Psychologist Carol Dweck coined the terms “fixed mindset” and “growth mindset,” which describe the beliefs people have about learning and intelligence.
A simplified explanation of these terms is this: Those with a fixed mindset believe that intelligence is fixed. A person is smart or not smart. A person is good at math or bad at math.
Those with a growth mindset believe that they can get smarter or better at math.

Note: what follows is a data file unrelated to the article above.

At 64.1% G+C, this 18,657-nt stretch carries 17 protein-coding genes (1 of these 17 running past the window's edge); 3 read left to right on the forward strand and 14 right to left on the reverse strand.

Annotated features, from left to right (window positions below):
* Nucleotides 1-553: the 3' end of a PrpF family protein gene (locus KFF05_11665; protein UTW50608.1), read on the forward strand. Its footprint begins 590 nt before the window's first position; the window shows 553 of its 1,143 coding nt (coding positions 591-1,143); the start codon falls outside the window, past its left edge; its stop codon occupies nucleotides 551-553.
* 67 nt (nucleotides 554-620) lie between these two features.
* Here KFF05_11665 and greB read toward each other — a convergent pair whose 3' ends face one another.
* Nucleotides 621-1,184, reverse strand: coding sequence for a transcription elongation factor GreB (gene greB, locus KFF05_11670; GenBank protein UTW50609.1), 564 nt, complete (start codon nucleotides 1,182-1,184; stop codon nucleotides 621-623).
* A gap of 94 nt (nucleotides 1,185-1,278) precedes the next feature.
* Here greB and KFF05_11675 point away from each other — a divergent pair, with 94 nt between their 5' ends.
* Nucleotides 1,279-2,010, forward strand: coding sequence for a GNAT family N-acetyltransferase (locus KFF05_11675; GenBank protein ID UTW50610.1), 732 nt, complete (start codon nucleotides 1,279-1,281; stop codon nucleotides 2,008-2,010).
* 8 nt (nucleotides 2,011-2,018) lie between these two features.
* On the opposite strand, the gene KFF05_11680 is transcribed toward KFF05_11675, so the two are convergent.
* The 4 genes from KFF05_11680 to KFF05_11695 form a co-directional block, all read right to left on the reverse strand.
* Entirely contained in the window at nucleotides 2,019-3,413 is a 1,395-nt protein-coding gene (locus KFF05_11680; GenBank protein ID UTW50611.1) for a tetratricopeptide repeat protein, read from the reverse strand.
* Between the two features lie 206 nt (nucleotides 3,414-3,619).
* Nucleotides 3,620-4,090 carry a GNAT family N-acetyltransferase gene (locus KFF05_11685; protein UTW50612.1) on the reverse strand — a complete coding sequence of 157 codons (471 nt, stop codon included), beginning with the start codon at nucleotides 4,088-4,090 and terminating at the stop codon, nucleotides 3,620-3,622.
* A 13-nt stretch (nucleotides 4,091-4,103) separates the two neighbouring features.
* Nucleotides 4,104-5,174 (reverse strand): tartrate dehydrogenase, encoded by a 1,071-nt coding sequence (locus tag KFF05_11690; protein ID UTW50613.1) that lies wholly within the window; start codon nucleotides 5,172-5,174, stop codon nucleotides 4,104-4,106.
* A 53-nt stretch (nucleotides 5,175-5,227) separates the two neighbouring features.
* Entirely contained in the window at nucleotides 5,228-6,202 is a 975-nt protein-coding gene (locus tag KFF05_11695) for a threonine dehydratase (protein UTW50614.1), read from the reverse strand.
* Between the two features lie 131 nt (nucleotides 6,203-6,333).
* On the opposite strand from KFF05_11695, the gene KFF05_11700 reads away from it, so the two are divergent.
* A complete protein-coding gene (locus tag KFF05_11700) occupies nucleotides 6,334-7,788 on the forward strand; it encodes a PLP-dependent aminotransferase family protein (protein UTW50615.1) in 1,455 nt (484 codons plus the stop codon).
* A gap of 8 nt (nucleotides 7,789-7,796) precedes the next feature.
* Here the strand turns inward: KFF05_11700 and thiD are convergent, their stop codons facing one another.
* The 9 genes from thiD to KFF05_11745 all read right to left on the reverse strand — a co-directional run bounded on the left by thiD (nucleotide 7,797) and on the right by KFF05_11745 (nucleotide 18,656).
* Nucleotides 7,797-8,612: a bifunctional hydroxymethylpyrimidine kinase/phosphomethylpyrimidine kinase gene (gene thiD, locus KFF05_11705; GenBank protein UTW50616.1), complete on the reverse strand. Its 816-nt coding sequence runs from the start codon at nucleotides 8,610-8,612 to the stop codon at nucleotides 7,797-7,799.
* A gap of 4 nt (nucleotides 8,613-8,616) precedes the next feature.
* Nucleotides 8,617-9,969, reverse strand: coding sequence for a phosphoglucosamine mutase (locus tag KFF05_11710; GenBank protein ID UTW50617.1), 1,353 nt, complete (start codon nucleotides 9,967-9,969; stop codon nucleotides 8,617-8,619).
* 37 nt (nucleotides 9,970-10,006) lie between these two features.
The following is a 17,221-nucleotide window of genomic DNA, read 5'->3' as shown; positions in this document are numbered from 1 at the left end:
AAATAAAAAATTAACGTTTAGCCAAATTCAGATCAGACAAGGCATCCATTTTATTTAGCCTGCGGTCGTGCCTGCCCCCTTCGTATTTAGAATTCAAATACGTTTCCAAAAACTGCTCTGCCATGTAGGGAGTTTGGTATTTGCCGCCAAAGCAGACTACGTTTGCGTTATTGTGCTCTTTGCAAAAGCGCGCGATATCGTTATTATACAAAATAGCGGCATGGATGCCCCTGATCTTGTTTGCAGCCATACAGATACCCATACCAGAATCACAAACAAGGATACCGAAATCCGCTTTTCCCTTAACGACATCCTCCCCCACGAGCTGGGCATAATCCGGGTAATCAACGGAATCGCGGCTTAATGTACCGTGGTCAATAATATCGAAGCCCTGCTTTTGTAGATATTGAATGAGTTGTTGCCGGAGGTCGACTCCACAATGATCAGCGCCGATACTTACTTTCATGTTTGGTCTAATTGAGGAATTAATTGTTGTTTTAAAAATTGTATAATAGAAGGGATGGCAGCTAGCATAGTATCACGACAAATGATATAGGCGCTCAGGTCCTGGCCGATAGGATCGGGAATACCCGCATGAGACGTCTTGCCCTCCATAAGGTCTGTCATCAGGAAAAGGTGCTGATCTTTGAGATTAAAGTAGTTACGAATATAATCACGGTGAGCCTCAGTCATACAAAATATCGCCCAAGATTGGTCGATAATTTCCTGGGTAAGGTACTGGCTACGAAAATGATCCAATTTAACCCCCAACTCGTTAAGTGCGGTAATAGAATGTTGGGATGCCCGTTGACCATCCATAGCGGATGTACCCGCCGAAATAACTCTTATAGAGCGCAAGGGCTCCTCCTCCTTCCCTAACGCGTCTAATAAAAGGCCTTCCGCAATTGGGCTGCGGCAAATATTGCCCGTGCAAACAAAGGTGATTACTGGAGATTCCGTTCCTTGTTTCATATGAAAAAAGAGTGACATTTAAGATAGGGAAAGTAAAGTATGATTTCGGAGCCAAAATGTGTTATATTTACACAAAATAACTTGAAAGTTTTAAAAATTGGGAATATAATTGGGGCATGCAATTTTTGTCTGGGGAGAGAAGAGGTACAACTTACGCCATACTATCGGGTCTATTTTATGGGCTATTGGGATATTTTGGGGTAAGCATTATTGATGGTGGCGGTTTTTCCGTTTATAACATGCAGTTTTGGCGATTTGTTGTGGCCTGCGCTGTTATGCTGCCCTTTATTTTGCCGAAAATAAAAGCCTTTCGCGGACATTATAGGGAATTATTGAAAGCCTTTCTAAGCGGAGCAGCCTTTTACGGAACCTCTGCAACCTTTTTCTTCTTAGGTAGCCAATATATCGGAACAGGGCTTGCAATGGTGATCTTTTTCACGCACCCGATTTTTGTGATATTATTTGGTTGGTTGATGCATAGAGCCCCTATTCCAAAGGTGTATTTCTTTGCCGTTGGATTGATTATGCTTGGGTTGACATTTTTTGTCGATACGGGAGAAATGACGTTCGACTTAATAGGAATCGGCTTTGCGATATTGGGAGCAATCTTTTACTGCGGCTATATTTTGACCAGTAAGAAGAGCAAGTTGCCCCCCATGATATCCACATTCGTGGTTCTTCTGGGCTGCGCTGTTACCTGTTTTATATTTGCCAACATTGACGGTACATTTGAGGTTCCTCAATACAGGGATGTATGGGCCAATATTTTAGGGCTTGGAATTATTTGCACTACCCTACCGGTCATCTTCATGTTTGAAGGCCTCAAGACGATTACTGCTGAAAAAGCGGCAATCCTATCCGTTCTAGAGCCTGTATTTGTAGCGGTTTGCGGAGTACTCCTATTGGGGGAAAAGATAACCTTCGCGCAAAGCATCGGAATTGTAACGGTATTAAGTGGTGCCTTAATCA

The latter belief—the growth mindset belief—encourages people to put in extra time and effort.
Those with a growth mindset understand that they can learn and achieve more.
Adopting a growth mindset is important for children because it allows them to move past their current challenges and grow. It shows them that they are not stuck in a box, but rather can put in time and effort to achieve something that is important to them.
We can help children believe in their ability to learn and grow by asking them to share stories about things they have...